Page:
Legislature approves historic auto insurance reforms

LANSING, Mich. — In a special session Friday afternoon, state Sen. Jon Bumstead again joined Republicans and Democrats in voting for reforms aimed at reducing Michigan’s highest-in-the-nation auto insurance rates.

“We’ve worked hard over the last few weeks coming to an agreement that will benefit Michigan drivers,” said Bumstead, R-Newaygo. “For the first time in nearly 50 years, drivers will have the option to choose which coverage best works for their family’s budget.”

Under the current system, all drivers are required to carry unlimited, one-size-fits-all PIP coverage. Senate Bill 1 would give policyholders the choice to select coverage that best meets their needs and budget — providing savings based on the changes they make.

The bill would also give seniors the option of allowing Medicare to cover health care expenses stemming from an auto accident. Those with private health insurance would have the same option.

“Reforming auto insurance is the number one issue in Michigan right now,” Bumstead said. “The reforms approved today are a major step forward for Michiganders. Insurers would be required to offer Michigan drivers five new PIP coverage options, which will guarantee a reduction in rates depending on what option they choose.”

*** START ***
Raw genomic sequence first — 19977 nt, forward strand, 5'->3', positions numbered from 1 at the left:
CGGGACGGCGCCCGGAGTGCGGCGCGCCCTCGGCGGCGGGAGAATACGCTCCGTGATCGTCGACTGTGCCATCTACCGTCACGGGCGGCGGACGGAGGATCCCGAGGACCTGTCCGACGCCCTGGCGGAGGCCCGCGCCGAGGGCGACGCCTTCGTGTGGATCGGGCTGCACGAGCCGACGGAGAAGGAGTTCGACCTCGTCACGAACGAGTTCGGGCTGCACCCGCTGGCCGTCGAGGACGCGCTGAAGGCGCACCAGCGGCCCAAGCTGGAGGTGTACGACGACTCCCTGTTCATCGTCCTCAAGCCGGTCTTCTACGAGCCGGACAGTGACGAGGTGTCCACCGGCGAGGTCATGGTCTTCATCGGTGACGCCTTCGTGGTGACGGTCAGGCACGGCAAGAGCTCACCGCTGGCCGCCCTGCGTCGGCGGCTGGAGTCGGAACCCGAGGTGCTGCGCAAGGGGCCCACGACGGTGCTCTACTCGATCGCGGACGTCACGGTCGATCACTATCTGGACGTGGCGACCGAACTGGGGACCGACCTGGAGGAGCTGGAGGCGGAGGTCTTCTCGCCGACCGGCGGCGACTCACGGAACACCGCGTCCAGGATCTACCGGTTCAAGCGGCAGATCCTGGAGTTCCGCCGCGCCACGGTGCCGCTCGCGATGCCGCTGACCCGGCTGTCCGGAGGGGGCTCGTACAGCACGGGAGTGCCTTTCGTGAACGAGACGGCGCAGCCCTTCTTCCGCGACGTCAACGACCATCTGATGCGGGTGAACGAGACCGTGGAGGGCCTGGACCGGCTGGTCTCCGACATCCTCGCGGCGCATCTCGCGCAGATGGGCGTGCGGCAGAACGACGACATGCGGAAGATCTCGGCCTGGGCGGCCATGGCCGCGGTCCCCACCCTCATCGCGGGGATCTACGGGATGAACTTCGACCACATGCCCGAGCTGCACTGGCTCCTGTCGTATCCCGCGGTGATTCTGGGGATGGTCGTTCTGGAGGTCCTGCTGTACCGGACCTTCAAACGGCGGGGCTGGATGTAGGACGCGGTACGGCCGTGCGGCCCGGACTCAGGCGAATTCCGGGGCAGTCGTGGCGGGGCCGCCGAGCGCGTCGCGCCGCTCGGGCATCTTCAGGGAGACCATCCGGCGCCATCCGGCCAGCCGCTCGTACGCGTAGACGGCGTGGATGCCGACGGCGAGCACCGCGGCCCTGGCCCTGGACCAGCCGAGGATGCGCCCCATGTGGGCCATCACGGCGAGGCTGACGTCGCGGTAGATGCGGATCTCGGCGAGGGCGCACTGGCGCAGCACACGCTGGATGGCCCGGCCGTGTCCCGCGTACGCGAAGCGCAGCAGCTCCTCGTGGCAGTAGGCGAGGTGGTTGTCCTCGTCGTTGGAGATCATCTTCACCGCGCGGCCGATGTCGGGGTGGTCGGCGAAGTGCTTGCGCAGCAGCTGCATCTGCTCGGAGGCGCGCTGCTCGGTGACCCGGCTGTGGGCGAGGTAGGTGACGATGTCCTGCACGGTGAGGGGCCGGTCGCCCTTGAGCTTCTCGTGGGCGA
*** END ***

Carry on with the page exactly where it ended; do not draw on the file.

The bill prohibits insurance companies from using certain nondriving factors when setting their rates and aims to provide greater transparency and equity in health provider billing practices; cracks down on unnecessary medical treatments; reduces the system’s susceptibility to lawsuits, fraud and conflicts of interest; and cuts down on the number of uninsured drivers through more affordable rates.

“This discussion has been going on for years and people have had different ideas as to how we would solve the issue,” Bumstead said. “This legislation is a true example of bipartisan work. I’m beyond pleased that the governor worked with the Senate and the House to come up with a plan that benefits drivers in every corner of our state.”

SB 1 now moves to the desk of Gov. Gretchen Whitmer for final consideration.

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